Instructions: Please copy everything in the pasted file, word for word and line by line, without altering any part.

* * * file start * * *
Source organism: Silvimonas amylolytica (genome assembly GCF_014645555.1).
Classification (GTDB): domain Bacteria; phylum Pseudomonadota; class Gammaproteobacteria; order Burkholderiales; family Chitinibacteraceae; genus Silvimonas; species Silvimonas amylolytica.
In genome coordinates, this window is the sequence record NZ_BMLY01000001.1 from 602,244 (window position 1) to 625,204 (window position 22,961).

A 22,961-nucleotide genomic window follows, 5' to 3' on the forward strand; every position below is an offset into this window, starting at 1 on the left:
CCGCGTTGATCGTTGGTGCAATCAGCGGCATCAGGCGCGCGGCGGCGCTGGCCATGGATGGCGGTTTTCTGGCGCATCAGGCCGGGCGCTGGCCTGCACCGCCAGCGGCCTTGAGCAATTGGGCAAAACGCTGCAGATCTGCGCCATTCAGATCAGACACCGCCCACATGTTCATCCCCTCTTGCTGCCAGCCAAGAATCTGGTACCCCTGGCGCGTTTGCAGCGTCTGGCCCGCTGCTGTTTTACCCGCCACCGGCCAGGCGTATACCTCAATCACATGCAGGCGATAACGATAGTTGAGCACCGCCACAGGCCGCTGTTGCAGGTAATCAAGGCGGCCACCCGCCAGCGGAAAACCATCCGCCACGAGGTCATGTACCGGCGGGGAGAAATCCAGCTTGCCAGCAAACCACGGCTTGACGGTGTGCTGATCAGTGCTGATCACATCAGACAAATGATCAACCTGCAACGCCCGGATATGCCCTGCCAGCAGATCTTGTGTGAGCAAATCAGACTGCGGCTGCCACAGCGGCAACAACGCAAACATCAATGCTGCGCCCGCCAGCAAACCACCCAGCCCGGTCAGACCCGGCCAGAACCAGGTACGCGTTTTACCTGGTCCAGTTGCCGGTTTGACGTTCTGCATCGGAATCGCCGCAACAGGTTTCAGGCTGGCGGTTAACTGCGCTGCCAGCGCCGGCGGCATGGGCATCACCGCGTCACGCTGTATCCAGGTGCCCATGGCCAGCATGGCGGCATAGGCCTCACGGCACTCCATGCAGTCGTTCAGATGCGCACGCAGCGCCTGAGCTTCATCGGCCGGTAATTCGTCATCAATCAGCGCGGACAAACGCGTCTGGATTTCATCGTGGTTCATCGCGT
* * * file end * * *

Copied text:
Source organism: Silvimonas amylolytica (genome assembly GCF_014645555.1).
Classification (GTDB): domain Bacteria; phylum Pseudomonadota; class Gammaproteobacteria; order Burkholderiales; family Chitinibacteraceae; genus Silvimonas; species Silvimonas amylolytica.
In genome coordinates, this window is the sequence record NZ_BMLY01000001.1 from 602,244 (window position 1) to 625,204 (window position 22,961).

A 22,961-nucleotide genomic window follows, 5' to 3' on the forward strand; every position below is an offset into this window, starting at 1 on the left:
CCGCGTTGATCGTTGGTGCAATCAGCGGCATCAGGCGCGCGGCGGCGCTGGCCATGGATGGCGGTTTTCTGGCGCATCAGGCCGGGCGCTGGCCTGCACCGCCAGCGGCCTTGAGCAATTGGGCAAAACGCTGCAGATCTGCGCCATTCAGATCAGACACCGCCCACATGTTCATCCCCTCTTGCTGCCAGCCAAGAATCTGGTACCCCTGGCGCGTTTGCAGCGTCTGGCCCGCTGCTGTTTTACCCGCCACCGGCCAGGCGTATACCTCAATCACATGCAGGCGATAACGATAGTTGAGCACCGCCACAGGCCGCTGTTGCAGGTAATCAAGGCGGCCACCCGCCAGCGGAAAACCATCCGCCACGAGGTCATGTACCGGCGGGGAGAAATCCAGCTTGCCAGCAAACCACGGCTTGACGGTGTGCTGATCAGTGCTGATCACATCAGACAAATGATCAACCTGCAACGCCCGGATATGCCCTGCCAGCAGATCTTGTGTGAGCAAATCAGACTGCGGCTGCCACAGCGGCAACAACGCAAACATCAATGCTGCGCCCGCCAGCAAACCACCCAGCCCGGTCAGACCCGGCCAGAACCAGGTACGCGTTTTACCTGGTCCAGTTGCCGGTTTGACGTTCTGCATCGGAATCGCCGCAACAGGTTTCAGGCTGGCGGTTAACTGCGCTGCCAGCGCCGGCGGCATGGGCATCACCGCGTCACGCTGTATCCAGGTGCCCATGGCCAGCATGGCGGCATAGGCCTCACGGCACTCCATGCAGTCGTTCAGATGCGCACGCAGCGCCTGAGCTTCATCGGCCGGTAATTCGTCATCAATCAGCGCGGACAAACGCGTCTGGATTTCATCGTGGTTCATCGCGT